Roofing New roof over existing roof a good idea, cannon answer, asphalt shingles

Roofing New roof over existing roof a good idea, cannon answer, asphalt shingles


Expert: Stan Skarbek — 4/22/2004


Wow Stan, thanks so much for your speedy reply!

Based on your experience, what do you think a typical difference in cost might be for roof-on-old roof versus tear off? The house we’re looking at is about 1700 sf.

Best Regards — Mason

Followup To

Question -

Hello Stan

My wife and I are in the process of purchasing a house that needs new roofing material. It’s a 2 story cape w/2 dormers. The existing asphalt shingles are the only layer of roofing on the house.

I’ve heard divided opinions about whether it’s better to remove the old shingles before putting the new ones on, or just install the new shingles right on top of the old ones.

Which do you think is better — and why?

THANKS! Mason & Anne Marie Cannon

Answer -

Hi Mason & Anne Marie,

In terms of function, there’s hardly any benefit in tearing off the existing roof. It’s true that toward the end of the life of the roof, you may gain a year or two if you have the previous roof torn off, but that’s a minimal benefit.

The main benefit is how it will look. Since the base you’ll be putting the new roof over isn’t smooth, it will result in the new roof being even less smooth. It won’t be a huge difference, but if you have two roofs next to each other, you’ll definitely be able to tell which one went over the the old roof and which one had the old roof removed.

The other issue on appearance is around the edges. On most edges, in most roof situations, the roofing contractor will cut back the edge of the old shingles and install a 1 1/2" metal nosing on the edges, to hide the old roof. Some folks don’t like the appearance of the nosing.

The money is the main issue. Do you care enough about the minimal appearance difference to spend that much money? Ask each contractor for the address for a roof which has been installed over the previous roof, and one where they did a tear off. If you can’t see much difference, on that issues, then put that money you would have spent on a tear off, into your vacation fund. Feel free to follow up with further questions. Good luck.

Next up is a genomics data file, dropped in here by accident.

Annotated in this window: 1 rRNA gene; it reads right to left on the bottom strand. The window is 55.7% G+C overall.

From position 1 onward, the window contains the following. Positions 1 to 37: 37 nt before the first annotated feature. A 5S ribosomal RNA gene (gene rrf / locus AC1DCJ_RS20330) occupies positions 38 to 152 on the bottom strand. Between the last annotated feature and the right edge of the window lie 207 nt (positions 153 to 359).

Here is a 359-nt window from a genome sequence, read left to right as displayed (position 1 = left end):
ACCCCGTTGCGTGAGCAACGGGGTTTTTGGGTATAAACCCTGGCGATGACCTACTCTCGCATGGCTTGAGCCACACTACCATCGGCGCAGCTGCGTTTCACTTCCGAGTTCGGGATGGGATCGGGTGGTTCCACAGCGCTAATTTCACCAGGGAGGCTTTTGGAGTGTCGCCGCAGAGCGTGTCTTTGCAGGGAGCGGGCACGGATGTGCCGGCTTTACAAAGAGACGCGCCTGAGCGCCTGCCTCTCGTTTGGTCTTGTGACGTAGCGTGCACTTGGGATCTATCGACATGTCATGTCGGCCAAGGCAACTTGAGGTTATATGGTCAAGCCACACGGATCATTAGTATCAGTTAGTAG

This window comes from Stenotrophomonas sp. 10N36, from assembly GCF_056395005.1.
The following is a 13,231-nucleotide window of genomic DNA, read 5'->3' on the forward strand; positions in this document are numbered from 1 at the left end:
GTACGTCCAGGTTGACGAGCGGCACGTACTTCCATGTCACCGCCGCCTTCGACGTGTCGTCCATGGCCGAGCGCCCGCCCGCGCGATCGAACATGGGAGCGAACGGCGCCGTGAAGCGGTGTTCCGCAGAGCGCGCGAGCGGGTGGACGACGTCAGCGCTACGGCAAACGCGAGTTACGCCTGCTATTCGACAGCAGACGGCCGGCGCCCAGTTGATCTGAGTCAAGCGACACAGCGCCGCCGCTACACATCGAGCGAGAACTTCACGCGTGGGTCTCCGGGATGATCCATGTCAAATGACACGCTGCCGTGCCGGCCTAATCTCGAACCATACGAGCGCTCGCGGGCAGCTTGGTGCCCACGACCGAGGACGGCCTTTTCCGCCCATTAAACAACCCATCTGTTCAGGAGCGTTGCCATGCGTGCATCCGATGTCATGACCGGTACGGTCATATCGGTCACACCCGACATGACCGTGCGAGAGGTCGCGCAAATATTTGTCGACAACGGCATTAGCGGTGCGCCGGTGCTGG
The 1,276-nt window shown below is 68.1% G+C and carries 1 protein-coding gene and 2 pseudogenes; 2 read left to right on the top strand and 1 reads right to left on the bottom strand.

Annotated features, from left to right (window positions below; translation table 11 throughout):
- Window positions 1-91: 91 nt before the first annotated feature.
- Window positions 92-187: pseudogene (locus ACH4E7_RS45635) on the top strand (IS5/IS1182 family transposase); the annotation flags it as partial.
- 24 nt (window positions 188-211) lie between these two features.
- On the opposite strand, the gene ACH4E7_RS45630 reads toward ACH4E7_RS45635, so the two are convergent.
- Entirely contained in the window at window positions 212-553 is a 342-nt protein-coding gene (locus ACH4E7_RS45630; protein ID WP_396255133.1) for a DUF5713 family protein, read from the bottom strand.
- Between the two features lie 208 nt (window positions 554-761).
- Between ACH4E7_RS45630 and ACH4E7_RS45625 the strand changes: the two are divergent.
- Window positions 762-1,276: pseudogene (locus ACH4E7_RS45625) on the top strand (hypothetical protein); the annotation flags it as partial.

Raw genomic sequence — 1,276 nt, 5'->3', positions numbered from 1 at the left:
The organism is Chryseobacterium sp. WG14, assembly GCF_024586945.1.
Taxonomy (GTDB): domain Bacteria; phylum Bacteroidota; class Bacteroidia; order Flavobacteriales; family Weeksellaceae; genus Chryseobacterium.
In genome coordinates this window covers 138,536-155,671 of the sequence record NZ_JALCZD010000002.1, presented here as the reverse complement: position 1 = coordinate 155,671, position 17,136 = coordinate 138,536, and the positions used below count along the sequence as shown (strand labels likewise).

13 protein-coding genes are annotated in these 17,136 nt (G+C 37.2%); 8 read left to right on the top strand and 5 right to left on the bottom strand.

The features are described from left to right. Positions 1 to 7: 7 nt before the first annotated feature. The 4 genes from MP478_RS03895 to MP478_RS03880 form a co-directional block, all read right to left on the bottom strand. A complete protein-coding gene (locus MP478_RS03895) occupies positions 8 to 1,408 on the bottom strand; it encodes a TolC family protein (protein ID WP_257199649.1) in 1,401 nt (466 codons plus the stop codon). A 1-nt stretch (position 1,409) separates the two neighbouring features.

Your roofer with a keyboard,


Hi Mason,

The prices range dramatically, depending on many factors. If you happened to live in San Jose, CA I could give you an idea of the prices. But every locale has unique issues that jack the price up or make it very low. For instance, the cost for labor in San Jose is very high compared to Fresno, CA which is only a couple hours away. Recycling of the old material can be extremely expensive in some areas (like San Jose) or very inexpensive, like in Orange County where my son is a roofing contractor.

Each house also has unique features like steepness, access, nails or staples in the old roof, multi-level, driving distances, unique flashings/vents, chimney issues, yadda, yadda, yadda.

But I can still help you on this. I can give you some very good advice, which is, get at least 3 bids. Don’t be hesitant about it. All roofing contractors know that they are bidding against other contractors and they won’t feel like you’re wasting their time, just because you solicited many bids. It wouldn’t be a bad idea to get 5 bids. Roofing prices can vary widely. If you get 5 bids, you’ll start to get a sense of what the local market is for roofing. That’s the very best way to get a good idea on the prices that are reasonable.

I hope that helps. Since I don’t do pricing issues on my first inclination was to click the automatic response button that says "This question isn’t in the catogory of questions I answer", but I also didn’t want to leave you without an explanation and without giving you the suggestion for 3 — 5 bids. For what it’s worth, anyone who gives you roofing price information, unless they can look at your specific house, is just taking a wild guess and hoping to sound authoritative. Especially online.

But any other detail questions on your roofing issues, please feel free to follow up with further questions. Have a great day.

Your roofer with a keyboard,

Leave a Reply